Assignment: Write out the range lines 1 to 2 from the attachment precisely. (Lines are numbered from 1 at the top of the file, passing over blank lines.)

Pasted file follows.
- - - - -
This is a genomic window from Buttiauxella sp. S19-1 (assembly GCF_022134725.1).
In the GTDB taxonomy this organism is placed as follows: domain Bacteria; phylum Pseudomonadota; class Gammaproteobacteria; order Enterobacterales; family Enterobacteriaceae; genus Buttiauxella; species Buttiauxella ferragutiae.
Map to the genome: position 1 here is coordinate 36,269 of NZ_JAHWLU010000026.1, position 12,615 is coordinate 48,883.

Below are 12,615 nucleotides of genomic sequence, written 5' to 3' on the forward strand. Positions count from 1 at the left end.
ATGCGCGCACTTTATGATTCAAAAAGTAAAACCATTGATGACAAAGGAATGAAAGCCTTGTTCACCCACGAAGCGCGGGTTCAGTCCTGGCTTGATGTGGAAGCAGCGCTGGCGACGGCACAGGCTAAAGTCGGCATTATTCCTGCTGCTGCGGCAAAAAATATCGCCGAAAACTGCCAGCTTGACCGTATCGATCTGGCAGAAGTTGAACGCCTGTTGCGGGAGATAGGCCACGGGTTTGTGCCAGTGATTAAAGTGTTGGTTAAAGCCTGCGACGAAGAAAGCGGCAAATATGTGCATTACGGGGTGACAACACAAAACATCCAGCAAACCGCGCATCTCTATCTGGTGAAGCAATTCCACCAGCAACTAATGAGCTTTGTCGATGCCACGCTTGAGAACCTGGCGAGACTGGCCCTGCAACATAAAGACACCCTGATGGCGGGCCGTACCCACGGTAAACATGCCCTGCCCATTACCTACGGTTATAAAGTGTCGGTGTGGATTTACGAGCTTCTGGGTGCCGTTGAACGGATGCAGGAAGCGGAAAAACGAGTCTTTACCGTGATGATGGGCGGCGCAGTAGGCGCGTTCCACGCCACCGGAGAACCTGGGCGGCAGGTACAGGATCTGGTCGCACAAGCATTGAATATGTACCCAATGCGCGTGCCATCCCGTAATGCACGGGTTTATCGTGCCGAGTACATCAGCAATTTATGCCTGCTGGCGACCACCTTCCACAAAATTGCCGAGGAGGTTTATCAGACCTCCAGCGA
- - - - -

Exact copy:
This is a genomic window from Buttiauxella sp. S19-1 (assembly GCF_022134725.1).
In the GTDB taxonomy this organism is placed as follows: domain Bacteria; phylum Pseudomonadota; class Gammaproteobacteria; order Enterobacterales; family Enterobacteriaceae; genus Buttiauxella; species Buttiauxella ferragutiae.